Granulomatous pulmonary  angiitis is a frequent finding in sarcoidosis. It may be seen in two-thirds of open lung biopsy specimens, even more frequently in autopsy lungs,  and only occasionally in transbronchial biopsies.

Venous involvement is seen far more frequently than arterial involvement. Granulomas may also be seen in lymphatics (Fig. 14).

Pulmonary arterial aneurysms are not seen despite the occurrence of focal  full-thickness elastic tissue destruction in some cases (Fig. 10). This is likely due to the low pressure in the pulmonary circulation.

Rare instances of pulmonary hypertension related to granulomatous pulmonary angiitis in sarcoidosis have been reported,

Elastic tissue stains are very helpful in identifying these lesions, particularly in small vessels where the lumen is completely obliterated (Figs. 3,4,5)

Granulomatous angiitis, although highly characteristic, is not specific for sarcoidosis and may also be seen in infectious granulomatous diseases, Wegener's granulomatosis, foreign body embolization, schistosomiasis, necrotizing sarcoid granulomatosis, beryllium disease, intralesional BCG injection, and seminoma.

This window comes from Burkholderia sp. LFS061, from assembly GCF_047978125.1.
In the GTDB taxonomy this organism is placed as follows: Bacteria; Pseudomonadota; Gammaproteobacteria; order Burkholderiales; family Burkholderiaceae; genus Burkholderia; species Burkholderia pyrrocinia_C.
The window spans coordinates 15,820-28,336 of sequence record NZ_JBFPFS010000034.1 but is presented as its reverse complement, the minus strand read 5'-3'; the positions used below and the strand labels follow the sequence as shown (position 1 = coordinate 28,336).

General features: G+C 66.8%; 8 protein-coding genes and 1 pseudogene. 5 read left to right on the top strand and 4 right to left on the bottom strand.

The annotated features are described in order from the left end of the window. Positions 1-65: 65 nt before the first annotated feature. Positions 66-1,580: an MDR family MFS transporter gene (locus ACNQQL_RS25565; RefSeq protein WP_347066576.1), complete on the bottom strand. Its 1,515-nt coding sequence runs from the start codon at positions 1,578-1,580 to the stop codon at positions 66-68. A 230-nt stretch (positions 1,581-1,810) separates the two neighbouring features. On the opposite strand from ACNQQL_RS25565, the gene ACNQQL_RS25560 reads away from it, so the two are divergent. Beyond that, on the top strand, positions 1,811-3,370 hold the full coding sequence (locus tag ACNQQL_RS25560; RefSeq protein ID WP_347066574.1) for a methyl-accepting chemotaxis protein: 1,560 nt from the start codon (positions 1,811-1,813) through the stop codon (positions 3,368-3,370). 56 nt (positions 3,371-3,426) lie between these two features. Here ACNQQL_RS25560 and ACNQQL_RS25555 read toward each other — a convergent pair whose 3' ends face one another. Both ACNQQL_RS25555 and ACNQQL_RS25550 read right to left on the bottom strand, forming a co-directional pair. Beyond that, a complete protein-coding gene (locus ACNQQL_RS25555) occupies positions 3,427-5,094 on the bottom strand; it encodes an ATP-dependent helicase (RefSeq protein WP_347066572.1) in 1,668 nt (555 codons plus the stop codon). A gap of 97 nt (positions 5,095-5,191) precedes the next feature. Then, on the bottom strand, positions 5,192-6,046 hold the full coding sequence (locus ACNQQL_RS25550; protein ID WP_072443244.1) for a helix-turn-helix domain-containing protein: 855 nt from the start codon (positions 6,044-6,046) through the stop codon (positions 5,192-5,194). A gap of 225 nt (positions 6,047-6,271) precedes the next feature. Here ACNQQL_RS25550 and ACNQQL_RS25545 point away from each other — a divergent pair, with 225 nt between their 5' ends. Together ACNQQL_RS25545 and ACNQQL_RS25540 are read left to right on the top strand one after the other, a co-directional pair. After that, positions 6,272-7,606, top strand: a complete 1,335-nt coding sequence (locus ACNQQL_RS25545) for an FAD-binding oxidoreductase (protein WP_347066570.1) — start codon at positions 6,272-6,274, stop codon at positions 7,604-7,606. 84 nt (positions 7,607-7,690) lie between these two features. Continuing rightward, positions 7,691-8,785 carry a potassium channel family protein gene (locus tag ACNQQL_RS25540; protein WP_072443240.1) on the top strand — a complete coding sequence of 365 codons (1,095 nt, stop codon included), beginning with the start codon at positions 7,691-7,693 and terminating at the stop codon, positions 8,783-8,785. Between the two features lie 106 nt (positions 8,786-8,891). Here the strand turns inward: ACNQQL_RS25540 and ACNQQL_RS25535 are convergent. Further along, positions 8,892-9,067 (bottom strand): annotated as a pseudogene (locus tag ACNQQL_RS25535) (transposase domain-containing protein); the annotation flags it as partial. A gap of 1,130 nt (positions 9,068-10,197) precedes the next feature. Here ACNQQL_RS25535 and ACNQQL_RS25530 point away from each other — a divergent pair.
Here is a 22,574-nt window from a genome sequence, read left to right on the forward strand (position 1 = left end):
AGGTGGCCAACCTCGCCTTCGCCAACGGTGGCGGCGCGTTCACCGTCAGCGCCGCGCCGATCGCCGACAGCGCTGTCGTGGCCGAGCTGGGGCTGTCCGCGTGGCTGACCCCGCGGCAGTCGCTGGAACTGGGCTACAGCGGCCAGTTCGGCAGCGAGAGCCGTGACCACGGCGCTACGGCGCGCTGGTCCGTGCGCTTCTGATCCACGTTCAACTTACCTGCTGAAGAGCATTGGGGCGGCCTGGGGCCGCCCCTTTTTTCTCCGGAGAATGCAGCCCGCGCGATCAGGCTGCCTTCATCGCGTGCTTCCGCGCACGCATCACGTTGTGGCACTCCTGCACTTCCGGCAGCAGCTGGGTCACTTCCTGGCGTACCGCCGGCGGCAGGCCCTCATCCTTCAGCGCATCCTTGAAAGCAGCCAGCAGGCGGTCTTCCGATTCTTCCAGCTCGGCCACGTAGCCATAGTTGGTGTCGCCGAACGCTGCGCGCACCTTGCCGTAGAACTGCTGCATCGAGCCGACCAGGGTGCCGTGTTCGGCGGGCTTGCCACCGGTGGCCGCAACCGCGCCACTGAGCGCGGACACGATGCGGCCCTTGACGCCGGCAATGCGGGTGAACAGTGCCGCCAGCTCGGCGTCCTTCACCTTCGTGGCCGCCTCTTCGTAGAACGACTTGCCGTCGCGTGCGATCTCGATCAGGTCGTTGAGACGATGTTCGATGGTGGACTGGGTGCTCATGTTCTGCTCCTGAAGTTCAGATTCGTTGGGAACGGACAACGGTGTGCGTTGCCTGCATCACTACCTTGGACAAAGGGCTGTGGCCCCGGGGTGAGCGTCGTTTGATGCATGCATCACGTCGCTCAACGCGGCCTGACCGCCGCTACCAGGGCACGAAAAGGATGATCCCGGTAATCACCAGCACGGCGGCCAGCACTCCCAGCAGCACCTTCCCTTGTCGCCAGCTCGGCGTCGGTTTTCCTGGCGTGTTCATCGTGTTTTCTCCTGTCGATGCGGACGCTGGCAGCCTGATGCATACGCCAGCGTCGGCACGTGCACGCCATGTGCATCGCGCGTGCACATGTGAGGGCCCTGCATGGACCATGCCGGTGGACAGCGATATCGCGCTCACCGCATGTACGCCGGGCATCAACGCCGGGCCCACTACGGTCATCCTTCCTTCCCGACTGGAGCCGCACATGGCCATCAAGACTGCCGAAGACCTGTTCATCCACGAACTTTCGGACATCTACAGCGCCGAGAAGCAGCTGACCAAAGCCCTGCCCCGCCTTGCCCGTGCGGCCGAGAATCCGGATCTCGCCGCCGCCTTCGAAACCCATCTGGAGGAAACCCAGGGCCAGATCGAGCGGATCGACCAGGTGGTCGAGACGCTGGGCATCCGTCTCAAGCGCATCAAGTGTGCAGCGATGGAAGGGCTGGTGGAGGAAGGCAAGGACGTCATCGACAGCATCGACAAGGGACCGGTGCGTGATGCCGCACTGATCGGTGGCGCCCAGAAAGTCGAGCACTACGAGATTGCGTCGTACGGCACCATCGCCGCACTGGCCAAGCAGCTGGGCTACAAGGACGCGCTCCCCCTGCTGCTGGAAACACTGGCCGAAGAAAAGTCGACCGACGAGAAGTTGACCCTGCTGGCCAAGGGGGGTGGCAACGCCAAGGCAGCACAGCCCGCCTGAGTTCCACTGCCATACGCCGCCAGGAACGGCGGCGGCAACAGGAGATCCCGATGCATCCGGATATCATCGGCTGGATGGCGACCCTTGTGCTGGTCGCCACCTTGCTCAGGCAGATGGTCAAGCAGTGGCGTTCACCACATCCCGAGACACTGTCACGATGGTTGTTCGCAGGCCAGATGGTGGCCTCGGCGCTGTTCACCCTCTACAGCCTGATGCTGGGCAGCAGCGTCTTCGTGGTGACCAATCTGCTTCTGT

1. Polypoid intimal granuloma - pulmonary artery
2. Transmural granuloma - pulmonary vein
3. Granulomatous obliteration of small vein
4. Granulomatous obliteration of small vein - Elastic stain
Additional photos of granulomatous pulmonary angiitis
Focal complete elastica destruction-no aneurysm
From transbronchial biopsy-low magnification
From transbronchial biopsy-high magnification